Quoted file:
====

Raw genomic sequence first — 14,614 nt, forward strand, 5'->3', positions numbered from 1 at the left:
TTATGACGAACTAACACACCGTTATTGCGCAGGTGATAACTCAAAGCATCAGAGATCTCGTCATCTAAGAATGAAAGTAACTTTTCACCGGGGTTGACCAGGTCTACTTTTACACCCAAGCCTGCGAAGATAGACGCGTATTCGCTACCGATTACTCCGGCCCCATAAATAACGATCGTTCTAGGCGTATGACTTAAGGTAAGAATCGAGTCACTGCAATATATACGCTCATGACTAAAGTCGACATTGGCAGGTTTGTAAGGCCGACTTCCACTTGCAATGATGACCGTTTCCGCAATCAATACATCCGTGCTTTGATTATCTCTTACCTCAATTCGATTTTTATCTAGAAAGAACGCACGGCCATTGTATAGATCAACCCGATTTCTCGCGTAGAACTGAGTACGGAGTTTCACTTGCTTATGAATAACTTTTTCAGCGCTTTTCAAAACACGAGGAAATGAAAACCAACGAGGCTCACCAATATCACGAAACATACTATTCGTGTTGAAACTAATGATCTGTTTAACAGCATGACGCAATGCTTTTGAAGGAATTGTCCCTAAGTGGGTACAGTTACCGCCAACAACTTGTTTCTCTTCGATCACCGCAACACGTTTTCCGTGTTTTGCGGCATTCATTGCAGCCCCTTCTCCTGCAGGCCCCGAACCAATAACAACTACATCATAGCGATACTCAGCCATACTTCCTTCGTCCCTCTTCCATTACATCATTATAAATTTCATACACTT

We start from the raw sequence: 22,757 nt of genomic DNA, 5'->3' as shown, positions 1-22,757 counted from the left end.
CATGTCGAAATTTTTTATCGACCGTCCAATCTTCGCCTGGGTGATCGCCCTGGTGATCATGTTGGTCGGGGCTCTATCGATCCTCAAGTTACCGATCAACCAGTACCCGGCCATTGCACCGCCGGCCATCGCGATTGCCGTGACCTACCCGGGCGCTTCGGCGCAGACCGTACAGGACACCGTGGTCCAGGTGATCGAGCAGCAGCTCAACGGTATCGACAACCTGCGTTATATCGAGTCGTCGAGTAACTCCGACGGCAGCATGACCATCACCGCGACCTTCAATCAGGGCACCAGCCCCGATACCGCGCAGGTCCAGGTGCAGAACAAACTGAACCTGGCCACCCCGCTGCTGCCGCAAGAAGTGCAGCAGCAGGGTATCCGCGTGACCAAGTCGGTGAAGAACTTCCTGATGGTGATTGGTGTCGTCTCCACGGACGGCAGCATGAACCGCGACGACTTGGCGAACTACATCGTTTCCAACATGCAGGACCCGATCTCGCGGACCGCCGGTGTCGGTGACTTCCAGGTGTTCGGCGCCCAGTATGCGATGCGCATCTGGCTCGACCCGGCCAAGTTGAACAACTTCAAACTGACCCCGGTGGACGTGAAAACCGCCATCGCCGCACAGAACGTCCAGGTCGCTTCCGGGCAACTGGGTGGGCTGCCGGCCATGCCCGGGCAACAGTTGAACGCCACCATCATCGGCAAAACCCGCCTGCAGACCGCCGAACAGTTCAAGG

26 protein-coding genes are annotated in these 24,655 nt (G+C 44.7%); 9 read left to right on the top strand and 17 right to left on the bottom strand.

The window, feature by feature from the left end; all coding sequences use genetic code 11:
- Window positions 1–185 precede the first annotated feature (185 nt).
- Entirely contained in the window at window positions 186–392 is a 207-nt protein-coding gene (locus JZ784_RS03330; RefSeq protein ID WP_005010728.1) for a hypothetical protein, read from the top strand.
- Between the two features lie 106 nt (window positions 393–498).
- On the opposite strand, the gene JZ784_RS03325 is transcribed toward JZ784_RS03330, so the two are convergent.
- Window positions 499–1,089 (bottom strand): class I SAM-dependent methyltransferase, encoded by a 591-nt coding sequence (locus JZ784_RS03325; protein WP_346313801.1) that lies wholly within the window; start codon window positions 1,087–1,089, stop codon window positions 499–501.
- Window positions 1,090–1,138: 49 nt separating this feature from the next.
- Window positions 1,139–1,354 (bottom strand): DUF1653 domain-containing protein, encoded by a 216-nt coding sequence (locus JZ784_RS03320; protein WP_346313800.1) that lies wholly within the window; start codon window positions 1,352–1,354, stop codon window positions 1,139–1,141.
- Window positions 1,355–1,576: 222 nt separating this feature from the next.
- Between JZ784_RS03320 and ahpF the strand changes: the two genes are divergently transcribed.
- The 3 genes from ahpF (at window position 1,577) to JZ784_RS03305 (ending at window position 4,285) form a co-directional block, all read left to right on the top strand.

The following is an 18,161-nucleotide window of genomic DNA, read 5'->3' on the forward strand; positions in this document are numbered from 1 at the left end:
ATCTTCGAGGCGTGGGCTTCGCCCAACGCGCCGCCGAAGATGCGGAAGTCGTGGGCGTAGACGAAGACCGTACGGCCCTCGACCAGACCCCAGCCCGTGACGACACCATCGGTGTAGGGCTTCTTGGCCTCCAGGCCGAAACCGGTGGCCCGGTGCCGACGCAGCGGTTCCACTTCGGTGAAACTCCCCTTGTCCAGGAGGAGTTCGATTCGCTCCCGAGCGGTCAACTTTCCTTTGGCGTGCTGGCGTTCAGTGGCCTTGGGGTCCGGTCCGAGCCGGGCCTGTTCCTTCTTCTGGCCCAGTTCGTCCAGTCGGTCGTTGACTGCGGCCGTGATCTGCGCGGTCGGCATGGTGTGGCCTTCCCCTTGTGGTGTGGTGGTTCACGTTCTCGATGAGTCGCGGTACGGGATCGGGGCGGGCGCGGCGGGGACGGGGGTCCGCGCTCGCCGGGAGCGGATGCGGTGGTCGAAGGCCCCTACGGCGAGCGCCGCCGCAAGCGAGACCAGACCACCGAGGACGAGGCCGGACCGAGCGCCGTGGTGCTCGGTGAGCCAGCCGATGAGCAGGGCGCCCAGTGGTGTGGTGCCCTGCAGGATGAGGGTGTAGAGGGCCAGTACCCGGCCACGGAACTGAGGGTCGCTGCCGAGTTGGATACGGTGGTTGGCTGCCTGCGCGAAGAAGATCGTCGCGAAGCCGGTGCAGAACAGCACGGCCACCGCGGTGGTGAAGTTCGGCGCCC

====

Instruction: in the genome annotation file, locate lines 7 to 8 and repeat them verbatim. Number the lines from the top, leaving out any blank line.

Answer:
- Window positions 1–185 precede the first annotated feature (185 nt).
- Entirely contained in the window at window positions 186–392 is a 207-nt protein-coding gene (locus JZ784_RS03330; RefSeq protein ID WP_005010728.1) for a hypothetical protein, read from the top strand.